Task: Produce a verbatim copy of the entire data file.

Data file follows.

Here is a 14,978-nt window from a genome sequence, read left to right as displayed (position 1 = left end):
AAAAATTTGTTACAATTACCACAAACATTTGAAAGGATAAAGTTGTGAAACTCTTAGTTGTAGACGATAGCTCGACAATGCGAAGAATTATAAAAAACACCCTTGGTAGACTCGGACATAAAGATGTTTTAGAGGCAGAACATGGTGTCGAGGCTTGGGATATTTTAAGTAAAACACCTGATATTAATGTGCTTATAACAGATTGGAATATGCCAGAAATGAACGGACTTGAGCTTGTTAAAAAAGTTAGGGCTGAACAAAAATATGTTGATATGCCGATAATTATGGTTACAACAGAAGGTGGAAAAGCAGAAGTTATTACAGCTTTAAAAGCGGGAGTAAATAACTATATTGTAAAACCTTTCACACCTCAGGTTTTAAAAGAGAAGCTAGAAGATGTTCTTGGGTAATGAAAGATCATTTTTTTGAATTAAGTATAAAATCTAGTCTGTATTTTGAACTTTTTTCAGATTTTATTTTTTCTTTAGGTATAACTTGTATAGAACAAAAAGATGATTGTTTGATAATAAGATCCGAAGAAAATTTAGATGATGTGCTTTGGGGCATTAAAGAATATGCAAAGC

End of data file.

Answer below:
Here is a 14,978-nt window from a genome sequence, read left to right as displayed (position 1 = left end):
AAAAATTTGTTACAATTACCACAAACATTTGAAAGGATAAAGTTGTGAAACTCTTAGTTGTAGACGATAGCTCGACAATGCGAAGAATTATAAAAAACACCCTTGGTAGACTCGGACATAAAGATGTTTTAGAGGCAGAACATGGTGTCGAGGCTTGGGATATTTTAAGTAAAACACCTGATATTAATGTGCTTATAACAGATTGGAATATGCCAGAAATGAACGGACTTGAGCTTGTTAAAAAAGTTAGGGCTGAACAAAAATATGTTGATATGCCGATAATTATGGTTACAACAGAAGGTGGAAAAGCAGAAGTTATTACAGCTTTAAAAGCGGGAGTAAATAACTATATTGTAAAACCTTTCACACCTCAGGTTTTAAAAGAGAAGCTAGAAGATGTTCTTGGGTAATGAAAGATCATTTTTTTGAATTAAGTATAAAATCTAGTCTGTATTTTGAACTTTTTTCAGATTTTATTTTTTCTTTAGGTATAACTTGTATAGAACAAAAAGATGATTGTTTGATAATAAGATCCGAAGAAAATTTAGATGATGTGCTTTGGGGCATTAAAGAATATGCAAAGC